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Wednesday, June 12, 2013

Customers Who Switch Banks Are Too Valuable to Lose

By Anson Vuong and Di Yin Lu

This post is part of Gallup's ongoing series on the shifting landscape for financial institutions. It provides insights into channel optimization, emerging customer behaviors and preferences, product penetration and relationship growth, engaging the most critical affluent and business customers, and reshaping banks' overall value proposition.

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In today’s challenging economic climate, banks are working hard to meet the needs of their most loyal customers. While it is definitely important to focus on these customers, banks are missing out on valuable revenue opportunities with “switchers” -- customers who have changed their primary bank in the last 12 months.

Cost-benefit models led banks to believe they are better off without switchers, who represent 14% of bank customers. However, an analysis of demographic and wealth data from Gallup’s most recent Retail Banking Industry study suggests that switchers are too valuable for banks to lose.

The demographics of switchers suggest they have a high-potential future lifetime value for a bank. Switchers, on average, tend to be younger, more educated, and have more children than their loyalist counterparts. Switchers, on average, are 6.7 years younger than loyalists, are more likely to have a college degree, and have more children.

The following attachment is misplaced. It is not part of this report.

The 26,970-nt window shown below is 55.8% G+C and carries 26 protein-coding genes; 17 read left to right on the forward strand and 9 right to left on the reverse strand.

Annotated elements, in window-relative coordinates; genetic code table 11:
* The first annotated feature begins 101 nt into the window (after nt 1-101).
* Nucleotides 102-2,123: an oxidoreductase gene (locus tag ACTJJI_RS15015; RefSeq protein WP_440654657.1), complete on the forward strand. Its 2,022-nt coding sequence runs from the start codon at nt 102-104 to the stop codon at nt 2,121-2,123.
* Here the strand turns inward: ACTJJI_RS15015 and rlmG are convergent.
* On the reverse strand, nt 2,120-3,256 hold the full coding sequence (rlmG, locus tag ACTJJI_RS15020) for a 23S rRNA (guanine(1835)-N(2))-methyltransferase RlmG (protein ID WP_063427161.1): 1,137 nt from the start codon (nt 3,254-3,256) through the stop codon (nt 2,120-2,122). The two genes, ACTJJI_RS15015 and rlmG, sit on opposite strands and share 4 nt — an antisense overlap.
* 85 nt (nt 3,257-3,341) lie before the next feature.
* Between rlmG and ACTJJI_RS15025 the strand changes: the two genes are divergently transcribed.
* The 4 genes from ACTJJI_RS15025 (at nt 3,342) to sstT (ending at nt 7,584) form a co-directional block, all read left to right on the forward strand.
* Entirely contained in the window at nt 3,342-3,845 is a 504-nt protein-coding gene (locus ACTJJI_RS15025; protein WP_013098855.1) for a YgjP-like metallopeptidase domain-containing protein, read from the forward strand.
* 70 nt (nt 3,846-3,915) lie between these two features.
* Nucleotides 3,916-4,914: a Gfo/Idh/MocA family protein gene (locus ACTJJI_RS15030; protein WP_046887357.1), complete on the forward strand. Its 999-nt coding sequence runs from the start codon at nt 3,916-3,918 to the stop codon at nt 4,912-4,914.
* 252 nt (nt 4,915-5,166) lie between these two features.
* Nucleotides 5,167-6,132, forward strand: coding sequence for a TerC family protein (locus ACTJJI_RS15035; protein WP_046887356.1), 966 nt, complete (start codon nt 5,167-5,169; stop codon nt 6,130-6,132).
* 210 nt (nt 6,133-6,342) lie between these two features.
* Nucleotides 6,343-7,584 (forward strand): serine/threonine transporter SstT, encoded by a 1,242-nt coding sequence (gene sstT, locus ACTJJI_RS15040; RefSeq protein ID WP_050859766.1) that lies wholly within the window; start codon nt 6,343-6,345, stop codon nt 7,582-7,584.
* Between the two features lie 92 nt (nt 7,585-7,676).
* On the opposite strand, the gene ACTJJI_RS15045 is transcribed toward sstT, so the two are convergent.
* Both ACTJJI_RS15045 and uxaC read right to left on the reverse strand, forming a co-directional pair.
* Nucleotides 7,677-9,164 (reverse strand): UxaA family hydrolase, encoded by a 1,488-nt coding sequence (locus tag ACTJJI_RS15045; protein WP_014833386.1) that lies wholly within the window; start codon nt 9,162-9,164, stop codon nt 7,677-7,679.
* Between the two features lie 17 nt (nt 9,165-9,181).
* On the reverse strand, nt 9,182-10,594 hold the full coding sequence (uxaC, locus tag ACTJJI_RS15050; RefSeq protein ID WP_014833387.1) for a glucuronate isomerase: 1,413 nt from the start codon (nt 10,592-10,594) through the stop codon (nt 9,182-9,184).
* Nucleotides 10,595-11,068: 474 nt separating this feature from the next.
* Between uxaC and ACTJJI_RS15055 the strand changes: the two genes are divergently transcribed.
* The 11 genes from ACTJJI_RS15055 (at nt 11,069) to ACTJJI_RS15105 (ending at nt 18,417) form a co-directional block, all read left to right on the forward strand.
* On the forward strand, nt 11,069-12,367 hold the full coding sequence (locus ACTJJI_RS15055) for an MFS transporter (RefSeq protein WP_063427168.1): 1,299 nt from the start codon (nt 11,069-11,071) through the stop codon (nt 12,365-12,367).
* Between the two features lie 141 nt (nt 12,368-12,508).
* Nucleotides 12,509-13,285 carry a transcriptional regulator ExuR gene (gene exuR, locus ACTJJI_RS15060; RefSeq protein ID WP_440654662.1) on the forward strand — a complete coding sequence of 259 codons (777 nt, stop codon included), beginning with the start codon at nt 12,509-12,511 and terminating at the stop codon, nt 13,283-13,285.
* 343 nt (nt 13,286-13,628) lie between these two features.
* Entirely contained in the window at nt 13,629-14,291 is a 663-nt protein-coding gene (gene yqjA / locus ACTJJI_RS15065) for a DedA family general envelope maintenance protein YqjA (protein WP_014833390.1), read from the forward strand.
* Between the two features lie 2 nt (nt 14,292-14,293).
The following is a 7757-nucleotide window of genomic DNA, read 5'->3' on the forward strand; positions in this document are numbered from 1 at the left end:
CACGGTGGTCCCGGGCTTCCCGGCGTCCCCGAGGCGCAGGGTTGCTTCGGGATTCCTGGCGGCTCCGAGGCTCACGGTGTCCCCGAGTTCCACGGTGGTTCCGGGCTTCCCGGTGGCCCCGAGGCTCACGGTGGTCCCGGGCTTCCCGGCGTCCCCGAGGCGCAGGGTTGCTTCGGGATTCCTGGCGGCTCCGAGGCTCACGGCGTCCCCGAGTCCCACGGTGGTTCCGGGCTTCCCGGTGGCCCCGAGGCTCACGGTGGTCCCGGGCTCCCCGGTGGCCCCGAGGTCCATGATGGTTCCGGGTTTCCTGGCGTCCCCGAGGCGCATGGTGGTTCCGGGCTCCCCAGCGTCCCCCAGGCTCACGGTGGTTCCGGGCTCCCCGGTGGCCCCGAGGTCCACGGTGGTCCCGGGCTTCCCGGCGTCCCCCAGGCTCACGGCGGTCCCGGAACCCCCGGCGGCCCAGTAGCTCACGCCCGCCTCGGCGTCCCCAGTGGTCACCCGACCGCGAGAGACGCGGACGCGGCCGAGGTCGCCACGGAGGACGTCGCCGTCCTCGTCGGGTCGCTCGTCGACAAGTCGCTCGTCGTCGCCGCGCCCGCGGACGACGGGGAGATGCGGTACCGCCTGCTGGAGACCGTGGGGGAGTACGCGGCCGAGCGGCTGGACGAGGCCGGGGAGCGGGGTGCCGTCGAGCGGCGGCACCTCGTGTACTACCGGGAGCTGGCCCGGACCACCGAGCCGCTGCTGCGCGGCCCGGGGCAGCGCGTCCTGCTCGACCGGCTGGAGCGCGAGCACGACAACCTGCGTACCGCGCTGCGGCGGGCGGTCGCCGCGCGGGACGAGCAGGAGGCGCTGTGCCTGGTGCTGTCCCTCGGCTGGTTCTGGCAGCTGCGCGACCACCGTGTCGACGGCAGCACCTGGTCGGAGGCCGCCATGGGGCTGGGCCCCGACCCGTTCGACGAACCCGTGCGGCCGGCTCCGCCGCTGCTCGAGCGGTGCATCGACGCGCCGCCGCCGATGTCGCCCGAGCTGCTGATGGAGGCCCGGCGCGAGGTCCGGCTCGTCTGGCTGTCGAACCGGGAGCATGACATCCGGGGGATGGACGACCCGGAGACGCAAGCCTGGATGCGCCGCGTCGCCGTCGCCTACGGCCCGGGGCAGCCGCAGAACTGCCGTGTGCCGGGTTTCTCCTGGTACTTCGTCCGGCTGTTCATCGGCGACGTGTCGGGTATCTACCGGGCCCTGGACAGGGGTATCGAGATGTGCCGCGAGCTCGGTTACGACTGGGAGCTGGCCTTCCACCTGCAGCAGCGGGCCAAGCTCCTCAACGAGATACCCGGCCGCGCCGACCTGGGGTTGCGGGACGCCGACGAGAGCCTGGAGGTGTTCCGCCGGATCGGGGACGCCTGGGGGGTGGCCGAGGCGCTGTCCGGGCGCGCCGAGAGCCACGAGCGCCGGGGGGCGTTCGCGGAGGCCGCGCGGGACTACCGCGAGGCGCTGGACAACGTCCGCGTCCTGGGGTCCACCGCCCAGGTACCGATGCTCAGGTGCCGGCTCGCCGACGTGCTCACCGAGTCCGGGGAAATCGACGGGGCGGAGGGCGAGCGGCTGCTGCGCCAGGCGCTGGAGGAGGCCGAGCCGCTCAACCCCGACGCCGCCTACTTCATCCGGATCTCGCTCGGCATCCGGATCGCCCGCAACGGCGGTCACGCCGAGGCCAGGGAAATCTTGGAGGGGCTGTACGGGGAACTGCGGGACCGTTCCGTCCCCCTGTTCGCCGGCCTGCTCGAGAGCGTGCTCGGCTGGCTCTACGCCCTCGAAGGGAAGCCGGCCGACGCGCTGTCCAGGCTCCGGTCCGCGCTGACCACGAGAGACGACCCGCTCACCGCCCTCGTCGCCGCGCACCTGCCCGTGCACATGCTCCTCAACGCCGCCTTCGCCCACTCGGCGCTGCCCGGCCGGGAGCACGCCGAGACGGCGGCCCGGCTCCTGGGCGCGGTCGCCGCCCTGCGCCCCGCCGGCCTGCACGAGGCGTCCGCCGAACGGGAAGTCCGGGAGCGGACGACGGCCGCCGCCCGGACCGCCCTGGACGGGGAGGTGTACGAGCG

When it comes to finances, switchers are more likely to earn at least $75,000 in annual household income than loyalists, 36% vs. 24%. Switchers also have higher total household cash deposits and more total household investments than their loyalist counterparts.

Although switchers have more cash and investments than loyalists, switchers tend to keep less cash deposits and investments with their primary bank. Instead, they spread their assets around with many financial institutions. Switchers who have at least $10,000 in household cash deposits keep 33% of them with their primary bank. This compares with 58% for loyalists who have the same level of household cash deposits.

And switchers with at least $50,000 in household investments keep even less -- 22% of them -- with their primary bank. This compares with 27% for loyalists who have the same amount of household investments. Thus, a bank’s ability to capture switchers and convert them into loyalists represents a significant financial opportunity.

Switchers possess vast untapped potential for their current primary banks to capture.

In upcoming posts, Gallup will explore other prevailing questions around switching behavior in banking, including what kind of primary banking relationships they have, and which banks are the ones actually being left and for who. Gallup will also reveal what the driving force is behind switching.


Anonymous said...
July 16, 2013 at 9:12 AM  

I think an important question here is" "Why did you switch?" I've seen surveys that suggest the most common reason people switch banks is that they have moved. It would make sense to me that movers would skew younger. I could see how movers might also include a segment with higher income levels, because I suspect well-paid people would get more opportunities to move for a new job (as opposed to, say, someone who works in lower-paying positions, maybe in a restaurant or hotel or gas station).

And if it is the case that these switchers are largely people who have moved recently, then really what is the opportunity to convert them to loyalists? Surveys also show most people choose a bank based on proximity.

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